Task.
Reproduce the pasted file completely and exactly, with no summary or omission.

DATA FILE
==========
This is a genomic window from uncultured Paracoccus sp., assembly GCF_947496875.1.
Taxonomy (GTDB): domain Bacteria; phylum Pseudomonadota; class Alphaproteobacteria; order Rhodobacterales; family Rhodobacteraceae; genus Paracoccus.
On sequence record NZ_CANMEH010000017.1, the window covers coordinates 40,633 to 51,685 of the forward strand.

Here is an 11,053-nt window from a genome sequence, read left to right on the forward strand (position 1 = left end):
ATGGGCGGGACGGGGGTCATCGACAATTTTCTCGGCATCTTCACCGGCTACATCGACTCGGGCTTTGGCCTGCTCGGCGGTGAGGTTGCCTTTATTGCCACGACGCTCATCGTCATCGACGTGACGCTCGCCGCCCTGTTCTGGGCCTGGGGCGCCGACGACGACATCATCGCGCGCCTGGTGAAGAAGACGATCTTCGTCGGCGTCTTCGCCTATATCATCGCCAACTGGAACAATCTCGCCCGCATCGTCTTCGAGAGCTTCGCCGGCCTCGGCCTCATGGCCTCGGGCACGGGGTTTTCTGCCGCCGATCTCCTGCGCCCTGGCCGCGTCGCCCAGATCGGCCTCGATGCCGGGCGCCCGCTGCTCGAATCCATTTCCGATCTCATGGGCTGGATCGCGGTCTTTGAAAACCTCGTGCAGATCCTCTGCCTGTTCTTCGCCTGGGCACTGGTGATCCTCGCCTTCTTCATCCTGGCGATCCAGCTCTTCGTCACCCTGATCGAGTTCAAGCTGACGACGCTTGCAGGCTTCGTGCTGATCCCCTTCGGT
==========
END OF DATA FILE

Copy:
This is a genomic window from uncultured Paracoccus sp., assembly GCF_947496875.1.
Taxonomy (GTDB): domain Bacteria; phylum Pseudomonadota; class Alphaproteobacteria; order Rhodobacterales; family Rhodobacteraceae; genus Paracoccus.
On sequence record NZ_CANMEH010000017.1, the window covers coordinates 40,633 to 51,685 of the forward strand.

Here is an 11,053-nt window from a genome sequence, read left to right on the forward strand (position 1 = left end):
ATGGGCGGGACGGGGGTCATCGACAATTTTCTCGGCATCTTCACCGGCTACATCGACTCGGGCTTTGGCCTGCTCGGCGGTGAGGTTGCCTTTATTGCCACGACGCTCATCGTCATCGACGTGACGCTCGCCGCCCTGTTCTGGGCCTGGGGCGCCGACGACGACATCATCGCGCGCCTGGTGAAGAAGACGATCTTCGTCGGCGTCTTCGCCTATATCATCGCCAACTGGAACAATCTCGCCCGCATCGTCTTCGAGAGCTTCGCCGGCCTCGGCCTCATGGCCTCGGGCACGGGGTTTTCTGCCGCCGATCTCCTGCGCCCTGGCCGCGTCGCCCAGATCGGCCTCGATGCCGGGCGCCCGCTGCTCGAATCCATTTCCGATCTCATGGGCTGGATCGCGGTCTTTGAAAACCTCGTGCAGATCCTCTGCCTGTTCTTCGCCTGGGCACTGGTGATCCTCGCCTTCTTCATCCTGGCGATCCAGCTCTTCGTCACCCTGATCGAGTTCAAGCTGACGACGCTTGCAGGCTTCGTGCTGATCCCCTTCGGT